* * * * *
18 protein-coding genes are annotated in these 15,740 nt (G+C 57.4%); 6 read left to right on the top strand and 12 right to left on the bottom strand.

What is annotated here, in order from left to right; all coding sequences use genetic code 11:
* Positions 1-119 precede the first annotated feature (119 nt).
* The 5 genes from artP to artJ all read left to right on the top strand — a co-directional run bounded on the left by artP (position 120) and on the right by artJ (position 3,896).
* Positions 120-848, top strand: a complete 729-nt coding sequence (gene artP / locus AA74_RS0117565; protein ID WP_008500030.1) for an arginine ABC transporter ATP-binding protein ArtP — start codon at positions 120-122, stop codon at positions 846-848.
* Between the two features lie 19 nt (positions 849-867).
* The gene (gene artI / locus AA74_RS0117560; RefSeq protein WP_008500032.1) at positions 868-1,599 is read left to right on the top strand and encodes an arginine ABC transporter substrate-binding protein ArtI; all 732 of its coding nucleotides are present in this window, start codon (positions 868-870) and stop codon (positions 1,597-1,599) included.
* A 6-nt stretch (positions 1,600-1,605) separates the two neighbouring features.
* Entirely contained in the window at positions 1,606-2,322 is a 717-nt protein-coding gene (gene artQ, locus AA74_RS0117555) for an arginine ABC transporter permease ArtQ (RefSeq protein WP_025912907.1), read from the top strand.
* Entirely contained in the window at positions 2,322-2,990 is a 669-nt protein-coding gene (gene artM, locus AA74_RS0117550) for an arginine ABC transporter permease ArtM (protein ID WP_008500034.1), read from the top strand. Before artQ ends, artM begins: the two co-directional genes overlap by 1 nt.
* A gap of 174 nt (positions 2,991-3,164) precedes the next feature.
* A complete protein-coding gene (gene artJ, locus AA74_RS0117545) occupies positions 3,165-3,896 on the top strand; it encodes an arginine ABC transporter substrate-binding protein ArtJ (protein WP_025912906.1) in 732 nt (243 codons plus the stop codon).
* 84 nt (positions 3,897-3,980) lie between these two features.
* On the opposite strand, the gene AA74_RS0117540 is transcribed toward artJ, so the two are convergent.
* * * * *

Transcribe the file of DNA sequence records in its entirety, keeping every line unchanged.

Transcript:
18 protein-coding genes are annotated in these 15,740 nt (G+C 57.4%); 6 read left to right on the top strand and 12 right to left on the bottom strand.

What is annotated here, in order from left to right; all coding sequences use genetic code 11:
* Positions 1-119 precede the first annotated feature (119 nt).
* The 5 genes from artP to artJ all read left to right on the top strand — a co-directional run bounded on the left by artP (position 120) and on the right by artJ (position 3,896).
* Positions 120-848, top strand: a complete 729-nt coding sequence (gene artP / locus AA74_RS0117565; protein ID WP_008500030.1) for an arginine ABC transporter ATP-binding protein ArtP — start codon at positions 120-122, stop codon at positions 846-848.
* Between the two features lie 19 nt (positions 849-867).
* The gene (gene artI / locus AA74_RS0117560; RefSeq protein WP_008500032.1) at positions 868-1,599 is read left to right on the top strand and encodes an arginine ABC transporter substrate-binding protein ArtI; all 732 of its coding nucleotides are present in this window, start codon (positions 868-870) and stop codon (positions 1,597-1,599) included.
* A 6-nt stretch (positions 1,600-1,605) separates the two neighbouring features.
* Entirely contained in the window at positions 1,606-2,322 is a 717-nt protein-coding gene (gene artQ, locus AA74_RS0117555) for an arginine ABC transporter permease ArtQ (RefSeq protein WP_025912907.1), read from the top strand.
* Entirely contained in the window at positions 2,322-2,990 is a 669-nt protein-coding gene (gene artM, locus AA74_RS0117550) for an arginine ABC transporter permease ArtM (protein ID WP_008500034.1), read from the top strand. Before artQ ends, artM begins: the two co-directional genes overlap by 1 nt.
* A gap of 174 nt (positions 2,991-3,164) precedes the next feature.
* A complete protein-coding gene (gene artJ, locus AA74_RS0117545) occupies positions 3,165-3,896 on the top strand; it encodes an arginine ABC transporter substrate-binding protein ArtJ (protein WP_025912906.1) in 732 nt (243 codons plus the stop codon).
* 84 nt (positions 3,897-3,980) lie between these two features.
* On the opposite strand, the gene AA74_RS0117540 is transcribed toward artJ, so the two are convergent.